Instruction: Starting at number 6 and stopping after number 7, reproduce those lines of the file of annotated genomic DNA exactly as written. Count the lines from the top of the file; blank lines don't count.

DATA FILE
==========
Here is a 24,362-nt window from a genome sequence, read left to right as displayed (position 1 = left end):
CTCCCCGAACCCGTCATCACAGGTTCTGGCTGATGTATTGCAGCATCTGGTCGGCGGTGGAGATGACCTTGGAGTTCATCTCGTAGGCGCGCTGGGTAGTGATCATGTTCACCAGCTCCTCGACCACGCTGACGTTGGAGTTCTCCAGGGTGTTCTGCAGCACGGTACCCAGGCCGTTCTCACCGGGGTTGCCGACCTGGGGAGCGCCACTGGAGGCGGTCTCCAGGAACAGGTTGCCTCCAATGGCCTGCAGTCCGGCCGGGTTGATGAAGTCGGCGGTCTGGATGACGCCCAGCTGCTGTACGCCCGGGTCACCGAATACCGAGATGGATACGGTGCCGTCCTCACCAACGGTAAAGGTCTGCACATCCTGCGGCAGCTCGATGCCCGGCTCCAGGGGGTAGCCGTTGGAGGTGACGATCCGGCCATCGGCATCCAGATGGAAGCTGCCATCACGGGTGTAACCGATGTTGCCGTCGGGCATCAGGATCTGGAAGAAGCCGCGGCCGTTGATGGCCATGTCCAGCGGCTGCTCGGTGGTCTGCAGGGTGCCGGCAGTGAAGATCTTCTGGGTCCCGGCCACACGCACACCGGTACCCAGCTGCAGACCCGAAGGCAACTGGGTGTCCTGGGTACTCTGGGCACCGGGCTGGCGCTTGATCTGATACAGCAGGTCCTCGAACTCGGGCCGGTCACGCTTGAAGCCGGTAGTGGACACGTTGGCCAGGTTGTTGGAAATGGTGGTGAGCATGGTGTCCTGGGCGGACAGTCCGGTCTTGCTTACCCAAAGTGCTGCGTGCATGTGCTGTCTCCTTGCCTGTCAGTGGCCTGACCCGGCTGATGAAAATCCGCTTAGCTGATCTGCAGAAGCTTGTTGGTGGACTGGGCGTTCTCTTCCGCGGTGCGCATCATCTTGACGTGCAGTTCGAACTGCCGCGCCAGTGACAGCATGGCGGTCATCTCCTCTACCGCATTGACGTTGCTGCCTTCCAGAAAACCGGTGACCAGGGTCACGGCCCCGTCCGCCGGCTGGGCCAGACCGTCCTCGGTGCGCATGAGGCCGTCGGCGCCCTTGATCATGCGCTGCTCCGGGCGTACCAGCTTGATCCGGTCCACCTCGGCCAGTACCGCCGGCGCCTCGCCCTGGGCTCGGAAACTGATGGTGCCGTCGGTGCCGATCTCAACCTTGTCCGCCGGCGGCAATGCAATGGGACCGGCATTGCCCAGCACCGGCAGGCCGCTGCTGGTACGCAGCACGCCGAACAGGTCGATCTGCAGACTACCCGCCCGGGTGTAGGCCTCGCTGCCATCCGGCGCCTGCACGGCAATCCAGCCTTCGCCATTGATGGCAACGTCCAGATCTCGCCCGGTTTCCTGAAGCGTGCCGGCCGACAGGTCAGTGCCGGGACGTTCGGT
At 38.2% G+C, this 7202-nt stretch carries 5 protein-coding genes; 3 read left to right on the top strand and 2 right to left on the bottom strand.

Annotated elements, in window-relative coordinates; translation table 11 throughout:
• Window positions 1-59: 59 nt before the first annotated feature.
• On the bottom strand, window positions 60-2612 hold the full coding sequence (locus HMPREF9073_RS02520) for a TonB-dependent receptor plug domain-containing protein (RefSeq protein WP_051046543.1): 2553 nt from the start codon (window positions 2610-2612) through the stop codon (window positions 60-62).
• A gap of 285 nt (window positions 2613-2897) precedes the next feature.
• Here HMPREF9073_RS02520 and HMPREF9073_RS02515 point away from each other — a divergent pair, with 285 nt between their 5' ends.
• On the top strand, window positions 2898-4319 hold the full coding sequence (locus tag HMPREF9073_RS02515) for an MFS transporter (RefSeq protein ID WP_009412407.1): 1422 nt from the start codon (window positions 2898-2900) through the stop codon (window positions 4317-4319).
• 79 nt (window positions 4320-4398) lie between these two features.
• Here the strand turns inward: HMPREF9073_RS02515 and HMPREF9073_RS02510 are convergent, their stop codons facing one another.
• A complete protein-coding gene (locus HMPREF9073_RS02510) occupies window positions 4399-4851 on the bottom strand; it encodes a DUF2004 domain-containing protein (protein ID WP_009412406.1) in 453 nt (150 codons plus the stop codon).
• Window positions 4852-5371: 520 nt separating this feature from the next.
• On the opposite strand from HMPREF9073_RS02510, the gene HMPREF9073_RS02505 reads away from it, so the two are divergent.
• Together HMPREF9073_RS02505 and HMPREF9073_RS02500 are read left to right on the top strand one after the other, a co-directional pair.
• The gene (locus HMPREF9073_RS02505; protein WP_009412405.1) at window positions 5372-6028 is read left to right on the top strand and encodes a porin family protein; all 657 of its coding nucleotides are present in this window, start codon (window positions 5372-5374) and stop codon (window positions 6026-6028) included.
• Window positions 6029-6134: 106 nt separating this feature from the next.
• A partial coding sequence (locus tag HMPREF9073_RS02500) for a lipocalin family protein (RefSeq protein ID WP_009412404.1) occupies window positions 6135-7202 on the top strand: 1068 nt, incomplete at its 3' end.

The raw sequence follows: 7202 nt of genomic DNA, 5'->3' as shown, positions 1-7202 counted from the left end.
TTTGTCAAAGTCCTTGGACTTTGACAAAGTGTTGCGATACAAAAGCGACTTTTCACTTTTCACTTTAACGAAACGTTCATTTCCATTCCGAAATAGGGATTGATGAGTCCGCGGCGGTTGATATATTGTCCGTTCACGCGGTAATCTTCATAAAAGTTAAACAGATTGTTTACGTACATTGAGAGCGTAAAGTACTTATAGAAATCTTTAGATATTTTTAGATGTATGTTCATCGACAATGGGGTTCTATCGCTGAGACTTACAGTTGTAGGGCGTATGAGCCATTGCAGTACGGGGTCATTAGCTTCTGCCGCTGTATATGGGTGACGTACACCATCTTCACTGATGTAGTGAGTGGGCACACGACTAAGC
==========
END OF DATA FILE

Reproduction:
• On the bottom strand, window positions 60-2612 hold the full coding sequence (locus HMPREF9073_RS02520) for a TonB-dependent receptor plug domain-containing protein (RefSeq protein WP_051046543.1): 2553 nt from the start codon (window positions 2610-2612) through the stop codon (window positions 60-62).
• A gap of 285 nt (window positions 2613-2897) precedes the next feature.